• Our Thoughts: In terms of both depth and quality of music library, Spotify is hard to beat - the service offers more than 30 million streaming tracks. At $9.99 per month, it's one of the more expensive options, but its massive library, social sharing features, and offline-capable mobile apps do a lot to justify the price. That being said, Apple Music now offers all this and more (aka the ability to jam to Tay-Tay tracks), so it will be interesting to see how Spotify reacts to this new competitor.

Tidal

  • Price: $9.99/month or $19.99/month for TIDAL HiFi, which features higher-quality
  • Song Library: 30 million +
  • Our Thoughts: The pet project of Jay Z, Tidal burst on the scene earlier this year with a few exclusive music video releases from the likes of Rihanna, Beyonce and Nicki Minaj. While it's definitely got an edge when it comes to new music, I'm not sure how well-equipped is it to compete with streaming giants like Spotify, and big-name newcomers like Apple Music.

Xbox Music

  • Price: $9.99/month
  • Song Library: 38 million + access to more than 90 thousand music videos.
  • Our Thoughts: Surprisingly, although pretty under the radar, Xbox Music boasts the biggest library of all streaming services currently on the market. The service is compatible with both iOS and Android platforms and has the added bonus of providing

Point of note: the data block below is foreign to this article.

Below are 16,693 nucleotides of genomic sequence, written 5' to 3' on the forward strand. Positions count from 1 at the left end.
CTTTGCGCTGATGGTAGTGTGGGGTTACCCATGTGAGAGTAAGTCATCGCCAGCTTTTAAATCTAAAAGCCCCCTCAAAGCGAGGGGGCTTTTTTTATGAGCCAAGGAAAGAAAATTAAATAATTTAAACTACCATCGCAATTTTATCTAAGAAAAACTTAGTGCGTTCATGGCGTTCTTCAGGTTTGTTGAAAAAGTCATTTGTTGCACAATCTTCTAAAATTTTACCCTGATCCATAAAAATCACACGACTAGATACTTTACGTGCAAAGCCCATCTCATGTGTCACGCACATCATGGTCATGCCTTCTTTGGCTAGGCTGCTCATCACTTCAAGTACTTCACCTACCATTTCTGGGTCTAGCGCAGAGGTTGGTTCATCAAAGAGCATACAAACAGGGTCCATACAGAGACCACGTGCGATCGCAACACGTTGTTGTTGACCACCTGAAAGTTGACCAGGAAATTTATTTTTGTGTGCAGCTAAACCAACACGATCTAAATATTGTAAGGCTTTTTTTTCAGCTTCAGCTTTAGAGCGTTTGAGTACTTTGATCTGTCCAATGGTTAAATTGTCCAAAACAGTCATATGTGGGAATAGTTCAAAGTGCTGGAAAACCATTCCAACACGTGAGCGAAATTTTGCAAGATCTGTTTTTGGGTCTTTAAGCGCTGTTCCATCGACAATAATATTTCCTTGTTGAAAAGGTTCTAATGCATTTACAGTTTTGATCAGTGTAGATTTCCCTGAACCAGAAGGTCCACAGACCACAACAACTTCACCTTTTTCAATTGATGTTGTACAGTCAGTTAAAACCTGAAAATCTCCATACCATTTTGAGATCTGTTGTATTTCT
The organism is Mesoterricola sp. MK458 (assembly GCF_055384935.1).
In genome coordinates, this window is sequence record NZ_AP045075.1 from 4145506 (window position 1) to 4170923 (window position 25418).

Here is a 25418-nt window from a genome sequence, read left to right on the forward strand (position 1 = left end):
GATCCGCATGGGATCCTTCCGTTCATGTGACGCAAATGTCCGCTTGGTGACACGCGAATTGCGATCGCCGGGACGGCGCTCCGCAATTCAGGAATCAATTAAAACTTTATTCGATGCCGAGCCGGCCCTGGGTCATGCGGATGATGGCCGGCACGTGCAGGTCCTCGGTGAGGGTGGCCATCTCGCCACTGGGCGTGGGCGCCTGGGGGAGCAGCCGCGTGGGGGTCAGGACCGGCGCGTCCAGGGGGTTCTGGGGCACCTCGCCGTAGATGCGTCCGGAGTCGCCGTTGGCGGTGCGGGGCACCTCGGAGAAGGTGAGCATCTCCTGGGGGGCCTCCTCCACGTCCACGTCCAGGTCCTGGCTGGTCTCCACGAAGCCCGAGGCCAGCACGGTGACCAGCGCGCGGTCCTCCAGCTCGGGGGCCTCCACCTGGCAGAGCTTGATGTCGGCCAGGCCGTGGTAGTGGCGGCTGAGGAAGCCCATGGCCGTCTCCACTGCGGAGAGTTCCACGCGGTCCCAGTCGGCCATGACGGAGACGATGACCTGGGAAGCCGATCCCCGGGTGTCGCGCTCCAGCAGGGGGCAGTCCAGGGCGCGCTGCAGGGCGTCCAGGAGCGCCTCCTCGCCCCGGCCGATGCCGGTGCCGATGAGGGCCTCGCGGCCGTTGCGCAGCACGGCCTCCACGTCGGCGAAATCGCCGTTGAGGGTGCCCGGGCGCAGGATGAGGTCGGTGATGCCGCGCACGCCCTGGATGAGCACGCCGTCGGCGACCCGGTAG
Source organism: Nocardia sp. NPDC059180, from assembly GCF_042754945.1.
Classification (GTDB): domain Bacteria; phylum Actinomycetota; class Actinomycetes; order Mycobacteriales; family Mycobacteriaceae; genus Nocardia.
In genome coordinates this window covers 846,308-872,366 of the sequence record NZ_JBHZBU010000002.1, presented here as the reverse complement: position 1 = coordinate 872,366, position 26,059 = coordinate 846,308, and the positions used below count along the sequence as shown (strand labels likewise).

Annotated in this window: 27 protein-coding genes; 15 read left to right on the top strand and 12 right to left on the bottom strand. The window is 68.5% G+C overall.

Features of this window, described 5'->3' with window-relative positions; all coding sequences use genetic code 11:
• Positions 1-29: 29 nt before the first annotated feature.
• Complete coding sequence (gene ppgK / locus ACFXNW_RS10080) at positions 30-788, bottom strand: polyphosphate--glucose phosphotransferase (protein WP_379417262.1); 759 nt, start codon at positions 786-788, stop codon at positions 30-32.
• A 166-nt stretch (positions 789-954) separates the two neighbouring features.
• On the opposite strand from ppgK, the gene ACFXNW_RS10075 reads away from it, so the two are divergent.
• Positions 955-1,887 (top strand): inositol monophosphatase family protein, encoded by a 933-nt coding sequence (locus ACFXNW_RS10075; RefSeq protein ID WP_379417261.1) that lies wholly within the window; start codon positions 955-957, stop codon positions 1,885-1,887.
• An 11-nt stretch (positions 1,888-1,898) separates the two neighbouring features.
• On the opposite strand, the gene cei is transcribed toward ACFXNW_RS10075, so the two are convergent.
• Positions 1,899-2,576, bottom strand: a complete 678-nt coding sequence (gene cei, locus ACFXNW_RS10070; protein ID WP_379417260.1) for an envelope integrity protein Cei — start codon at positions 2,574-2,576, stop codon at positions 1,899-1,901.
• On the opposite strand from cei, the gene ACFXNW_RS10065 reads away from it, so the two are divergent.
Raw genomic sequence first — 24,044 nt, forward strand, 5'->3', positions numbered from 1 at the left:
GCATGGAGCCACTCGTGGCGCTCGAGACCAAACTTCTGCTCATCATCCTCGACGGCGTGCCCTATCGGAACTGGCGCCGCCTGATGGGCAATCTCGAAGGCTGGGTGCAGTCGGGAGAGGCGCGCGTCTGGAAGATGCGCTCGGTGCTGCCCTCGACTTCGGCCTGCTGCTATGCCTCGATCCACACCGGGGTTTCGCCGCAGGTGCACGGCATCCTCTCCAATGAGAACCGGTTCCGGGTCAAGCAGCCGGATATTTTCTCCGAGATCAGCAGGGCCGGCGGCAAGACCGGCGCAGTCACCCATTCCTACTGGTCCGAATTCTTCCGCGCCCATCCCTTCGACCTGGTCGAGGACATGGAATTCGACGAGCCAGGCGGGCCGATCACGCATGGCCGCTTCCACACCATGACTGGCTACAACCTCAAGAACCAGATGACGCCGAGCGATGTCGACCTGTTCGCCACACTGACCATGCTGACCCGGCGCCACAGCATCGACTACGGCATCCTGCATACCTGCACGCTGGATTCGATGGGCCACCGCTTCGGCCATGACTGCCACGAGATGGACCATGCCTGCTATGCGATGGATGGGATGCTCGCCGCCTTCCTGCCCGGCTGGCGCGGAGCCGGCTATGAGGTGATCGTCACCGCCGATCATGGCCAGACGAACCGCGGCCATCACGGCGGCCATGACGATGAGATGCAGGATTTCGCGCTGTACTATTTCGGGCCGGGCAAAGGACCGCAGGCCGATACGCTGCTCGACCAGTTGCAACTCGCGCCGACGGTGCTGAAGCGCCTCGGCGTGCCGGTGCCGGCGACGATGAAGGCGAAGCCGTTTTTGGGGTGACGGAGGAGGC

This story first appeared on Brad's Deals.

The Christian Science Monitor has assembled a diverse group of the best personal finance bloggers out there. Our guest bloggers are not employed or directed by the Monitor and the views expressed are the bloggers' own, as is responsibility for the content of their blogs. To contact us about a blogger, click here. To add or view a comment on a guest blog, please go to the blogger's own site by clicking on the link in the blog description box above.